Why no Glock?? Having owned a Gen 1 G17 since 1990, I can tell you that I enjoy their guns, but they are far from infallible as modern myth would have you believe. My Glock has well over 200,000 rounds through it and it's been back to Glock at least 3 times for failures with everything from the trigger disconnect to the magazine release. All of my magazines were replaced by Glock 10 years ago due to the mag drop issue that was occurring with older Glocks and a replacement buffer spring as they were failing quite often in the Gen 1s. Now, would I take one into a serious situation? Of course I would, but it would not be my preference which is what I understood the OP wanted.
Why no M16/M4 variant?? Having carried an M16A1 and an M16A2 I can tell you the first thing I requested was to be moved to a weapons squad to carry an M60 instead. Then I was handed a Gen 1 SAW and we all bitched about that until we got our M60s back. My issue with the M16 platform has always been the choice of using 5.56 in it. The problem with the 5.56 has always been that it's not as reliable of a killer as we would like it to be, especially in the shorter barrel carbines we all prefer. The terminal ballistics of 5.56 have always been a "best case scenario" of high speed and a good tumble upon impact. The reality is that the 5.56 likes to punch straight through more often than it fragments or tumbles so that it can take multiple hits to bring an adversary down. I was surprised to hear that someone thinks the 7.62x39mm was an inadequate round since the U.S. Military holds it in such high regards that it has been trying to duplicate the round in the M16/M4 platform for 20+ years now, ever heard of the 300 Whisper, 300JDJ, 6.5 Grendal, 6.8 SPC, 300 Blackout?
Anyways.. that's my list.
Centerfire handgun: CZ75B. Great combination of capacity, reliability and ergonomics. Runner-up: Security-Six.
Rimfire handgun: Browning Buckmark. Again, a combination of reliability and ergonomics.
Centerfire semi auto rifle: Saiga 7.62x39. Just because it's fun to shoot.
Boltaction centerfire rifle: Browning A-Bolt 30-06.
Rimfire rifle: Ruger 10/22. Reliable, fun, reasonably accurate and infinite modification possibilities.
Shotgun: Winchester Super X2. Does everything well and has been 100% reliable for almost 15 years.
Guns I own or have owned:
Marlin Model 60
*I'm going to cheat and substitute my FAL (an STG-58) for the shotgun, since I don't consider shotguns to be as important.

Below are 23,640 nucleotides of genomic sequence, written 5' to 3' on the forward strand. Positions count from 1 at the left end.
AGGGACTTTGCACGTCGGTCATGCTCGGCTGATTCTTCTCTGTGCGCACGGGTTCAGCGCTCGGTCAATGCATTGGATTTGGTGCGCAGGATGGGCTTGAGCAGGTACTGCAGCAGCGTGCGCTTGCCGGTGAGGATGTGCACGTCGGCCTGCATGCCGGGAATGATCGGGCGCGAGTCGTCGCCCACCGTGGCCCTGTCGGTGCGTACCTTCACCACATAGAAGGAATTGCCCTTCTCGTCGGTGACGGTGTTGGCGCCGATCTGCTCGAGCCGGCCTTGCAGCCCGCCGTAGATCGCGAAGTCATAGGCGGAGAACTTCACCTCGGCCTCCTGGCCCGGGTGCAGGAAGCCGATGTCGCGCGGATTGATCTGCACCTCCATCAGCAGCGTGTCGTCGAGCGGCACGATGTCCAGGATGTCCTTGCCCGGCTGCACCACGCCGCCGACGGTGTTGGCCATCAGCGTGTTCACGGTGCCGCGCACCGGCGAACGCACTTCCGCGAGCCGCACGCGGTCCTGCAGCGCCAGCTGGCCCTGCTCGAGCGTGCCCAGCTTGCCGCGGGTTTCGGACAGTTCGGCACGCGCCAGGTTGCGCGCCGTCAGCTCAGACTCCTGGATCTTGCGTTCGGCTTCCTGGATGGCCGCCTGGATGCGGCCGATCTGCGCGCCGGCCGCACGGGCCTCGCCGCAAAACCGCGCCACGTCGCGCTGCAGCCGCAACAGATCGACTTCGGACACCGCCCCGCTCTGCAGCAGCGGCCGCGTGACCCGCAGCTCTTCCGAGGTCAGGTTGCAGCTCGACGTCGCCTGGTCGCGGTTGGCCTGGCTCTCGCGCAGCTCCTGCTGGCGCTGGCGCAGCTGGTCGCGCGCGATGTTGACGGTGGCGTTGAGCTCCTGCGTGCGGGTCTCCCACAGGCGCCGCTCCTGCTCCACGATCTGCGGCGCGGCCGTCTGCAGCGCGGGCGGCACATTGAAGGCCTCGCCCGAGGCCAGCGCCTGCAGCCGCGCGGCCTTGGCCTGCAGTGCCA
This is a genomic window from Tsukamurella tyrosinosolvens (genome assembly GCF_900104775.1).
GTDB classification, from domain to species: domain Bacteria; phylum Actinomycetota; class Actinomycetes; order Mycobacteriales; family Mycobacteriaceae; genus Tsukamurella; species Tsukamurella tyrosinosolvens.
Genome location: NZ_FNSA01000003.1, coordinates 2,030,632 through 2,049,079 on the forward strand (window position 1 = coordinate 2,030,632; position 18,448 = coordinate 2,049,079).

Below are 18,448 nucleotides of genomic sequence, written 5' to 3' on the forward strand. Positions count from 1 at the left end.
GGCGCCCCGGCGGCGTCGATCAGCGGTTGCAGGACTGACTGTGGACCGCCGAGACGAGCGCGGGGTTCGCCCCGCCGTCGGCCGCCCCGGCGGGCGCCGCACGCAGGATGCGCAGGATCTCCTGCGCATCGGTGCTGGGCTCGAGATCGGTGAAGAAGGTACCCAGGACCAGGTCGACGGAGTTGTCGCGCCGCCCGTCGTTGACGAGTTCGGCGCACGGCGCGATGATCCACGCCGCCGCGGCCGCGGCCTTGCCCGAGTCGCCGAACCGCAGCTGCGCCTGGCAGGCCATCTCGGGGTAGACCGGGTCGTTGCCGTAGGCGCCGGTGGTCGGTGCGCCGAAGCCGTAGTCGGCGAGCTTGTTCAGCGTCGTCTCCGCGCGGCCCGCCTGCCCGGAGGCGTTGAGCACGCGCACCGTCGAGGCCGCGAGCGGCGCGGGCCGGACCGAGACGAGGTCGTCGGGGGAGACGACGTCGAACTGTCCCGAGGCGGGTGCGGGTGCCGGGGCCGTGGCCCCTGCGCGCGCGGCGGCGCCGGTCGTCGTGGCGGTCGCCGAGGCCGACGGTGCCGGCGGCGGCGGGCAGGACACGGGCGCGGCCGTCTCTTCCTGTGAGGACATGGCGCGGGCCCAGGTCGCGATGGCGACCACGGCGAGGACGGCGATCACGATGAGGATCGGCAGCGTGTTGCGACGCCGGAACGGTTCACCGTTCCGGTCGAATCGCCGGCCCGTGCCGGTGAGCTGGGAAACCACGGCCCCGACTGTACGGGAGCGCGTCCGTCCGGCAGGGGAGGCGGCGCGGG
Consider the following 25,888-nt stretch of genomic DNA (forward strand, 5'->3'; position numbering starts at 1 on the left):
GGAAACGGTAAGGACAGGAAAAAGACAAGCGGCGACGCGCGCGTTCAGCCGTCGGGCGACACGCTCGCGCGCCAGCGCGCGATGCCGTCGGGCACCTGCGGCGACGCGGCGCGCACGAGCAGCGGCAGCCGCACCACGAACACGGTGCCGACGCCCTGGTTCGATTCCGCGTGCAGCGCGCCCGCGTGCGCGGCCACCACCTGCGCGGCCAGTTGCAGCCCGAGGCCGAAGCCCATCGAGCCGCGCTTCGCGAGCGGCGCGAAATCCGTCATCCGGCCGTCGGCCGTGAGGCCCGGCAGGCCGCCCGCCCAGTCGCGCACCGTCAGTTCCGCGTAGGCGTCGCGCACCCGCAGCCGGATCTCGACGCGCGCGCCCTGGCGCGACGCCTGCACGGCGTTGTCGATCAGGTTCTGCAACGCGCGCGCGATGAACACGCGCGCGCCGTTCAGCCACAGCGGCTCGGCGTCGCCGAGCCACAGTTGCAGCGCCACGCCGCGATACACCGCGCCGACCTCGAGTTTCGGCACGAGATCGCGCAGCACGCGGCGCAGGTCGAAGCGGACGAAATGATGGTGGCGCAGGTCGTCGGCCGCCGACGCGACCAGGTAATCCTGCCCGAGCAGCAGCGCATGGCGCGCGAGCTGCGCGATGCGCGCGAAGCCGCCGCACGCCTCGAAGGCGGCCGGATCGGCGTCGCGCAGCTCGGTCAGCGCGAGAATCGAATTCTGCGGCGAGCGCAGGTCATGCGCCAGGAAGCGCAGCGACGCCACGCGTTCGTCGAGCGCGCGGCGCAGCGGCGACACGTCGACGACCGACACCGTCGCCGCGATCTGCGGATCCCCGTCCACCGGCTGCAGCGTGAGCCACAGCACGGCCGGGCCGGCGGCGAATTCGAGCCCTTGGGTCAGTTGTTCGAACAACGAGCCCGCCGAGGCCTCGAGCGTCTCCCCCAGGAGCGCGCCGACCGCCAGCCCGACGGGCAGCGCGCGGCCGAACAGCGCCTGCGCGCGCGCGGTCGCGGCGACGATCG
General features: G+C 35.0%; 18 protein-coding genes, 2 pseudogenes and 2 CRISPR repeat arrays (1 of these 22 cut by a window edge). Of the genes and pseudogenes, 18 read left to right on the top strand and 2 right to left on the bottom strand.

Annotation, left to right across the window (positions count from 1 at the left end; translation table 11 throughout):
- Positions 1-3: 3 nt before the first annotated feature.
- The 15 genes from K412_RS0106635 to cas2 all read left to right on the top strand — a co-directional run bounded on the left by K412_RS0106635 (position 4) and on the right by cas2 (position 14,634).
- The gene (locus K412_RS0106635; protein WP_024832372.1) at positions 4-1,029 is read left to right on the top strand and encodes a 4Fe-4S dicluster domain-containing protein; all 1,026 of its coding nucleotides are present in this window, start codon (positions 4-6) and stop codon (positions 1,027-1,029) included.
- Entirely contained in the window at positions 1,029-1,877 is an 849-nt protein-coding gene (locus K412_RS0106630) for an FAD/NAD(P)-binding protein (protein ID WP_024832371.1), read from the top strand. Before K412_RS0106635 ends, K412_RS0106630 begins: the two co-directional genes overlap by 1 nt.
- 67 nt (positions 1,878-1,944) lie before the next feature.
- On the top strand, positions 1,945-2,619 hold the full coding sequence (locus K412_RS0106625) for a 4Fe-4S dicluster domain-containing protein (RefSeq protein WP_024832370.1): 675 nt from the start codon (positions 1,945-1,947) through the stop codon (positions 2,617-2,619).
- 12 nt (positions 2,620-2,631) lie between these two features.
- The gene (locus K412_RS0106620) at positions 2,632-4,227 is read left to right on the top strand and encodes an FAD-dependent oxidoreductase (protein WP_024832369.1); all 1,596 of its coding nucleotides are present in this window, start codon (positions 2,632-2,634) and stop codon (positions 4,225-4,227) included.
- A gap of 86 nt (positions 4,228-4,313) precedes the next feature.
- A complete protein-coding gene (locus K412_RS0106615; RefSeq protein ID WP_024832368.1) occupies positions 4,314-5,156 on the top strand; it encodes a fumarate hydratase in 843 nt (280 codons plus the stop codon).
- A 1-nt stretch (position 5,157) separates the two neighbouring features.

Dream list of 6 guns:
Ruger MkII (with integral suppressor)
AR-15 or Magpul Masada
Scout Rifle of some type (Steyr Scout, Ruger Gunsite Scout, Savage Scout)
Ruger 10/22 with full auto trigger and integrally suppressed barrel*
*Assuming the full auto and suppressor are off the table, I'm still going with the Marlin Model 60.
**I'm going to cheat and substitute either a FAL with an ACOG scope or a Kel-Tec Sub 2000 for the less useful shotgun.
The seventh gun on either list would be the Kel-Tec P32, because I think a good deep carry pistol is a necessity and I feel that the P32 exemplifies the best balance between power, weight, controllability, an concealability.
You might notice that the Glock 19, Ruger MkII appear on both lists. I am of the opinion that they both are the very best at what they do. The AR-15, Savage bolt actions, FAL, and Marlin Model 60 also appear on both lists in some form or another.
In particular, I think the Model 60 is way better than the 10/22 straight out of the box. Yes, the 10/22 is more versatile and has faster ammo changes, but I don't think those are as important as people make them out to be. For me, the greater accuracy and reliability of the Model 60 are much more important. I also think the controls and sights are significantly better.
Don't get me wrong, I like the 10/22 and I think it's a great gun. But I LOVE the Model 60. I'd sell my 10/22 with no regrets but I would not part with a Model 60 unless I was seriously destitute.
Centerfire: Springfield 45XDS
Rimfire: Stoeger Luger 22
Semi Auto Rifle(s): Templar Custom MCWS (multi caliber weapon sys) DI 556 Wylde, 300AAC, 6.5 Grendel. with a can.
Robinson Arms XCR (multi caliber weapon sys) Piston 7.62x39
Shotgun: Winchester pump